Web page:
By the time the Chichimecs arrived in the Valley of Mexico, there was already a large and established suite of Gods and Deities. Further, as the Aztecs conquered cities and expanded their empire, so too the main deity of the town was incorporated and symbolised the aztec's success. For example, the Stone of Tizoc "portrays Aztec tlatoani Tizoc wearing the emblems of Huitzilopochtli and Tezcatlipoca and leading his minions in the capture of deities, each identified by the place-glyph of a particular town. [Further,] in Tenochtitlan, a special building in the great ceremonial precinct - the coateocalli - was assigned to house the captive cult paraphernalia and fetishes of conquered communities.">(Townsend 199:108)
The Gods and deities throughout the Valley of Mexico were therefore fairly similiar and were based primarily on nature; the land and the sky, and heros; ancestral and mythical. Further, according to Nicholson, the major groups of deities may be characterised by the following Gods:
Tezcatlipoca, "Smoking Mirror" (Obsidian);
Tonatiuh, the Sun;
Huehueteotl, the 'Old,Old Deity';
Tlaloc, the Rain Deity;
Chalchiuhtlicue, 'She of the Jade Skirt';
Quetzalcoatl, the Feathered Serpent;
Tlaltecuhtli, Earth Lord or Earth Lady;
One of the most important functions of the deities was that of calendric patron. "Through their different supernatural personalities, they expressed basic and fundamental concepts in the religious system".(Nicholson:431)
The Aztec State and Aztec Religion.
"The origins and growth of the Aztec state are strongly reflected in Aztec religion. As a means of legitimization, the Aztec aggressively adopted the beliefs and iconography of earlier peoples. For instance, the site of Tula, the legendary Toltec capital, was accorded special prominence, and certain Aztec gods can be traced back to Tula and still earlier Teotihuacan. The Aztec also incorporated religious practices from contemporaries, including peoples of Puebla, the Gulf Coast Huastec and the Mixtec of Oaxaca. The conscious adoption of foreign customs both solidified conquest and offered cultural unification; the Aztec even had a special temple, the Coateocalli, which contained the captured images of foreign gods. Although Aztec mythology thus has many deities and themes derived from other Mesoamerican cultures, certain myths are wholly Aztec particularly the mythic origins of Huitzilopochtli at Mount Coatepec, which served as a sacred charter for the expansion of the Aztec state." (http://www.csusm.edu/A_S/HOLMES/mesointro.html)
Also vital to Aztec religion was the concept of teotl. According to Spanish records, teotl may be described as 'God', 'Saint' or 'Demon' (from (Townsend 199:116). However, Nahuatl texts imply a wider context and deeper meaning; "Sometimes it accompanies the names of nature-deities, but it was also used in connection with human impersonators of those divinities, as well as in association with their sacred masks and related ceremonial objects including sculptured effigies of wood, stone, or dough. Such words 'mana', 'numinous' or 'sacred' have been used to suggest its significance. But the word-root teo may similiarly be used to qualify almost anything mysterious, powerful, or beyond ordinary experience, such as animals of prey, a remote and awe-inspiring snowcapped mountain, a phenomenon of terrible power such as the sun or a bolt of lightening, or the life-giving earth, water and maize, or even a greattlatoani at the time of his coronation. Nor was its application restricted to good or ethical things, for malign phenomena might also be designated by teo.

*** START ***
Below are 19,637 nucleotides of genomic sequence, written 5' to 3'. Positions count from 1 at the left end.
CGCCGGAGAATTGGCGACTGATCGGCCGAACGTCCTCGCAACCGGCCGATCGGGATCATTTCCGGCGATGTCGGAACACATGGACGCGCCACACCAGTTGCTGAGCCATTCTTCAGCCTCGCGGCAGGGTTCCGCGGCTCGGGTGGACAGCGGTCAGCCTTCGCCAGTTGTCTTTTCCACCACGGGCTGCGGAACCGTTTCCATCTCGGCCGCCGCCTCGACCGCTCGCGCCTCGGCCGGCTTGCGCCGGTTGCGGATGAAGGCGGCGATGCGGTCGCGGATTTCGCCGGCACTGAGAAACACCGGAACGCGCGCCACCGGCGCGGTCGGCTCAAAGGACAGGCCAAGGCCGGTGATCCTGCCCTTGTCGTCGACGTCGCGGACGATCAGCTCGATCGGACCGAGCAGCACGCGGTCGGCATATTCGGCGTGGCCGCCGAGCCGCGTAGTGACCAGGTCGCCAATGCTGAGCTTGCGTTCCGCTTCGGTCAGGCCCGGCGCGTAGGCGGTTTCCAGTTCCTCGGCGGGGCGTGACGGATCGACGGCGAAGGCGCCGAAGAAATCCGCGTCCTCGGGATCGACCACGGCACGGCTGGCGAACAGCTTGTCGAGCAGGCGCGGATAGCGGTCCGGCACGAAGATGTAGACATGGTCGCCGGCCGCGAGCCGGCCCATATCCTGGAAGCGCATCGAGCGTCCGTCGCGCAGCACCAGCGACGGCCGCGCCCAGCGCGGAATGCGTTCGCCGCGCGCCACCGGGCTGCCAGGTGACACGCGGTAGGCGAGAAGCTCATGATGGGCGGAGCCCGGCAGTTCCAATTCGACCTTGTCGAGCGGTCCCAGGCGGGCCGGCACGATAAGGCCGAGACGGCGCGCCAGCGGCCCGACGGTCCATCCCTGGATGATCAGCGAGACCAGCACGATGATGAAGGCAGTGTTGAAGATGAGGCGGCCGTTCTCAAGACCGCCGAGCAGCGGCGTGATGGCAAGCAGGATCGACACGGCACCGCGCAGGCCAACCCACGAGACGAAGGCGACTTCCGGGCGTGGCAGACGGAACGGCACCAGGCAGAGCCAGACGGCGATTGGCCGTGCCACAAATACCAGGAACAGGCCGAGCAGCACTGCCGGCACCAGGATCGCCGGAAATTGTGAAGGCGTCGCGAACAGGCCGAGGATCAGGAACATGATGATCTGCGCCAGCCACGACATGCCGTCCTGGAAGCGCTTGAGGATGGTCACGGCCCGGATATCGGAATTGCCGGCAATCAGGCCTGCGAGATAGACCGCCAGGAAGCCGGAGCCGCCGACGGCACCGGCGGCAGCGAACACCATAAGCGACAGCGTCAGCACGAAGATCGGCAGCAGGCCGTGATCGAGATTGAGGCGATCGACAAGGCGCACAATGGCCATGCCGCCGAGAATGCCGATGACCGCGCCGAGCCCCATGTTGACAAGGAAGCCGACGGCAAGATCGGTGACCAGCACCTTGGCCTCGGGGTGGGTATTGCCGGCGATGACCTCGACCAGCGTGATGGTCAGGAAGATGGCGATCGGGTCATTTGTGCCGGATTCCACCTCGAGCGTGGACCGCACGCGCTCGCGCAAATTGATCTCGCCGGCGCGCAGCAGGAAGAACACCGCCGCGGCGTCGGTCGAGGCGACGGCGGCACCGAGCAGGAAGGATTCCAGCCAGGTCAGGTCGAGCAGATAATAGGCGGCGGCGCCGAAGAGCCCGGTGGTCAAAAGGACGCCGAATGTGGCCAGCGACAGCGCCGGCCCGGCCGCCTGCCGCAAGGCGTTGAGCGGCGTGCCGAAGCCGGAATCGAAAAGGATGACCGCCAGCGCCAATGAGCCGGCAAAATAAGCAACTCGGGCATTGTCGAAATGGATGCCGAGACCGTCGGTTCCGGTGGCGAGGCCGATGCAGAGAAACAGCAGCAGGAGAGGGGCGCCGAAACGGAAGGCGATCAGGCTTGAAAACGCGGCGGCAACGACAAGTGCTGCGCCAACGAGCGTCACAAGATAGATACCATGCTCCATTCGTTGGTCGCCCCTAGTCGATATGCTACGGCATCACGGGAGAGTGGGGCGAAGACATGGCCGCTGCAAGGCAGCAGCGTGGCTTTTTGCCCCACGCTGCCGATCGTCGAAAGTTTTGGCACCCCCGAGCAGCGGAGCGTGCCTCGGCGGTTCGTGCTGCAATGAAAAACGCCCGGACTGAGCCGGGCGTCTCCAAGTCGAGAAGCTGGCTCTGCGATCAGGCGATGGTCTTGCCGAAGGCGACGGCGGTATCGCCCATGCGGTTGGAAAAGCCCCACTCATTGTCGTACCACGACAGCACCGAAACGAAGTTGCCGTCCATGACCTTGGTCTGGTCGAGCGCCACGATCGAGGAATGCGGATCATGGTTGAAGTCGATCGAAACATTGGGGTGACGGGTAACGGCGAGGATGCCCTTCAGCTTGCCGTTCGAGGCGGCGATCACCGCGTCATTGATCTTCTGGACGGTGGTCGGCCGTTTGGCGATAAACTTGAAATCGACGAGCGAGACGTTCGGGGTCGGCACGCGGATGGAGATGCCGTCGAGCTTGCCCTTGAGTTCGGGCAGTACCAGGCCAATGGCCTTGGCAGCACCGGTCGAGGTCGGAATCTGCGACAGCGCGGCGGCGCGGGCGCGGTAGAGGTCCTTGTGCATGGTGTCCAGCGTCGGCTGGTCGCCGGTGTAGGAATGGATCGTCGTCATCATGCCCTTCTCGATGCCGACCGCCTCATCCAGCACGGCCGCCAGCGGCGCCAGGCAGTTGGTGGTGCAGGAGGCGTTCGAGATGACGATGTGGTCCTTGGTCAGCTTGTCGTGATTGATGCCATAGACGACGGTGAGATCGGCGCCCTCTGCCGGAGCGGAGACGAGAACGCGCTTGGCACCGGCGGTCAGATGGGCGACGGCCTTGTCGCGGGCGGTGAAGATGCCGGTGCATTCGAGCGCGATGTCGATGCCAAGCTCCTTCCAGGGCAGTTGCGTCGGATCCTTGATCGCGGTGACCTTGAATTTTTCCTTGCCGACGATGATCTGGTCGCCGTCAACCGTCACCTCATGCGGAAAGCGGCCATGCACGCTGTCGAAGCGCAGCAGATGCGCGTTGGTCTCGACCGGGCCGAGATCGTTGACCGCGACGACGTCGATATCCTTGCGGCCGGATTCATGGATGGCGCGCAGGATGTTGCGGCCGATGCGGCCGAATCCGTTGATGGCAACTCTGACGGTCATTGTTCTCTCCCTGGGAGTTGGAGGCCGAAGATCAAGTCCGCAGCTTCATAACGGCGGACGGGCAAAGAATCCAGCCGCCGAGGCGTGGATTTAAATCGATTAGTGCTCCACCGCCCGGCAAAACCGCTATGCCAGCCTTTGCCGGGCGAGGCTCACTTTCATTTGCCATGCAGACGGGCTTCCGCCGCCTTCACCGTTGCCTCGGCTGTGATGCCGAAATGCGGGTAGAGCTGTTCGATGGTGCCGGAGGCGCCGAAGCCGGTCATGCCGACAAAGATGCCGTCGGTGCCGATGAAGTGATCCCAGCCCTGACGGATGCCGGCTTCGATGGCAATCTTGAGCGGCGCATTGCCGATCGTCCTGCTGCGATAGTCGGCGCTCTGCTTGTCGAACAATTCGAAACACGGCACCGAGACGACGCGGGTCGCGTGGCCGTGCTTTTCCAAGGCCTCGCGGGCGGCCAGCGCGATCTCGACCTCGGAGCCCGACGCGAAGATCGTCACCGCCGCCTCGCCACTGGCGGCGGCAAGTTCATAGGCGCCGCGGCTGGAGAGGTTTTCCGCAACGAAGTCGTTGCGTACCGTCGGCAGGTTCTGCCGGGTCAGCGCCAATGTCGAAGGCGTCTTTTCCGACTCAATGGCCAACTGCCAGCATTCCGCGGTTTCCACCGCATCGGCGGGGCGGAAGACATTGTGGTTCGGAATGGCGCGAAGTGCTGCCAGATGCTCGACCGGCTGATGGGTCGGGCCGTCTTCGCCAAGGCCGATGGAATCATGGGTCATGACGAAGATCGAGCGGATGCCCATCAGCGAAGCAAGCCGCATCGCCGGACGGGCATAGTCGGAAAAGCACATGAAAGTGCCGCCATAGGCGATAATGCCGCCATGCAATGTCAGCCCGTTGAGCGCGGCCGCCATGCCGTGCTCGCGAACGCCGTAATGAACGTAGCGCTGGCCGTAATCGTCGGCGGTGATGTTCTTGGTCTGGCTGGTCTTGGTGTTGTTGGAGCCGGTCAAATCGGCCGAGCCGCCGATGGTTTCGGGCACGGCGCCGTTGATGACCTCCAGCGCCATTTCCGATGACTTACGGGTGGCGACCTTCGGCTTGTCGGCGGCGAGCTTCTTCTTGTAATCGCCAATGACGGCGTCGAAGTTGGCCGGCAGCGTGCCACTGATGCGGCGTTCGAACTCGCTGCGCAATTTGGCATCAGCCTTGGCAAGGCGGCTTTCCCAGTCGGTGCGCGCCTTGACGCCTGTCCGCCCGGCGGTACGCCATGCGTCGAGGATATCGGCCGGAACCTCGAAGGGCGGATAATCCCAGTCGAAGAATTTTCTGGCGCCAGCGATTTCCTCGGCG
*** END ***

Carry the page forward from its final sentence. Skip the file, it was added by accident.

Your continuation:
This is important in studying Aztec religion since it reflects the way in which the Aztecs, like other peoples of the 'pre-modern' world, imbued the natural world with not only religious significance, but also will power and personality. This is exemplified by the description of the inauguration of a new aqueduct by Ahuizotl which brought "water from Chapultepec to the centre of Tenochtitlan. On that occasion his priests were dressed as the female water-deity Chalchiuhtlicue, 'jade skirt'. Attired as the deity, the priests waited by the channel to welcome the first flow of water. As the water rushed in they reached down to present incense, turquoise, and sacrificed quail to the life-giving element, and spoke to the water itself as the living object of the offering. This rite illustrates the curious, inextricable equivalence of the deity, deity impersonator, priest,, and the natural element - an association utterly alien to modern Western thought."(Townsend 199:116)
Cosmology and |
Ritual and |